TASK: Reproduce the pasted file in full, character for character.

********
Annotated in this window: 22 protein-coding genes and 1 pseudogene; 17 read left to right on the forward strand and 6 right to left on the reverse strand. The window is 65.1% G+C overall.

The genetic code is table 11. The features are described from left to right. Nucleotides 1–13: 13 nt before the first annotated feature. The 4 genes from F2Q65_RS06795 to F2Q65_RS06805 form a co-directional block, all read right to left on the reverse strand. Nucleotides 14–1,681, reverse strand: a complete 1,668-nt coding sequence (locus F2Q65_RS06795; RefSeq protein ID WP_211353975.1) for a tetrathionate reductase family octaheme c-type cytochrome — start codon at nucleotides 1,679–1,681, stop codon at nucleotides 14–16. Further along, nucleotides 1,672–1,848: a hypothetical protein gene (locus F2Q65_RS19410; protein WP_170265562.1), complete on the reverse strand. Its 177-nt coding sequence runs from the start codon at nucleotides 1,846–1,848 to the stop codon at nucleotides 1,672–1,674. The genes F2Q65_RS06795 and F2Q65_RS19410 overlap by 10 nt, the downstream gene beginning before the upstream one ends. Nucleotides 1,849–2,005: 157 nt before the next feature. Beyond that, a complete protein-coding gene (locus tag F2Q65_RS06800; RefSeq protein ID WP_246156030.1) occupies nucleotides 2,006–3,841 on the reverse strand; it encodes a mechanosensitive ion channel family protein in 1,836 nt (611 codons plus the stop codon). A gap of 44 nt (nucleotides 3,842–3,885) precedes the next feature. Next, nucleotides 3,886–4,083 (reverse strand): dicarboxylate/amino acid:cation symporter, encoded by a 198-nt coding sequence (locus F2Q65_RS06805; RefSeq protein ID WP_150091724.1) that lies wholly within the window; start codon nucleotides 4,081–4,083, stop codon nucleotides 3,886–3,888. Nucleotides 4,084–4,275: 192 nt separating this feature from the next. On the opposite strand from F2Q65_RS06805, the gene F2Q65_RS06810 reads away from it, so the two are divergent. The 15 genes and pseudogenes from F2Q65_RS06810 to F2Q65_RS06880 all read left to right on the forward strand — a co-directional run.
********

Annotated in this window: 22 protein-coding genes and 1 pseudogene; 17 read left to right on the forward strand and 6 right to left on the reverse strand. The window is 65.1% G+C overall.

The genetic code is table 11. The features are described from left to right. Nucleotides 1–13: 13 nt before the first annotated feature. The 4 genes from F2Q65_RS06795 to F2Q65_RS06805 form a co-directional block, all read right to left on the reverse strand. Nucleotides 14–1,681, reverse strand: a complete 1,668-nt coding sequence (locus F2Q65_RS06795; RefSeq protein ID WP_211353975.1) for a tetrathionate reductase family octaheme c-type cytochrome — start codon at nucleotides 1,679–1,681, stop codon at nucleotides 14–16. Further along, nucleotides 1,672–1,848: a hypothetical protein gene (locus F2Q65_RS19410; protein WP_170265562.1), complete on the reverse strand. Its 177-nt coding sequence runs from the start codon at nucleotides 1,846–1,848 to the stop codon at nucleotides 1,672–1,674. The genes F2Q65_RS06795 and F2Q65_RS19410 overlap by 10 nt, the downstream gene beginning before the upstream one ends. Nucleotides 1,849–2,005: 157 nt before the next feature. Beyond that, a complete protein-coding gene (locus tag F2Q65_RS06800; RefSeq protein ID WP_246156030.1) occupies nucleotides 2,006–3,841 on the reverse strand; it encodes a mechanosensitive ion channel family protein in 1,836 nt (611 codons plus the stop codon). A gap of 44 nt (nucleotides 3,842–3,885) precedes the next feature. Next, nucleotides 3,886–4,083 (reverse strand): dicarboxylate/amino acid:cation symporter, encoded by a 198-nt coding sequence (locus F2Q65_RS06805; RefSeq protein ID WP_150091724.1) that lies wholly within the window; start codon nucleotides 4,081–4,083, stop codon nucleotides 3,886–3,888. Nucleotides 4,084–4,275: 192 nt separating this feature from the next. On the opposite strand from F2Q65_RS06805, the gene F2Q65_RS06810 reads away from it, so the two are divergent. The 15 genes and pseudogenes from F2Q65_RS06810 to F2Q65_RS06880 all read left to right on the forward strand — a co-directional run.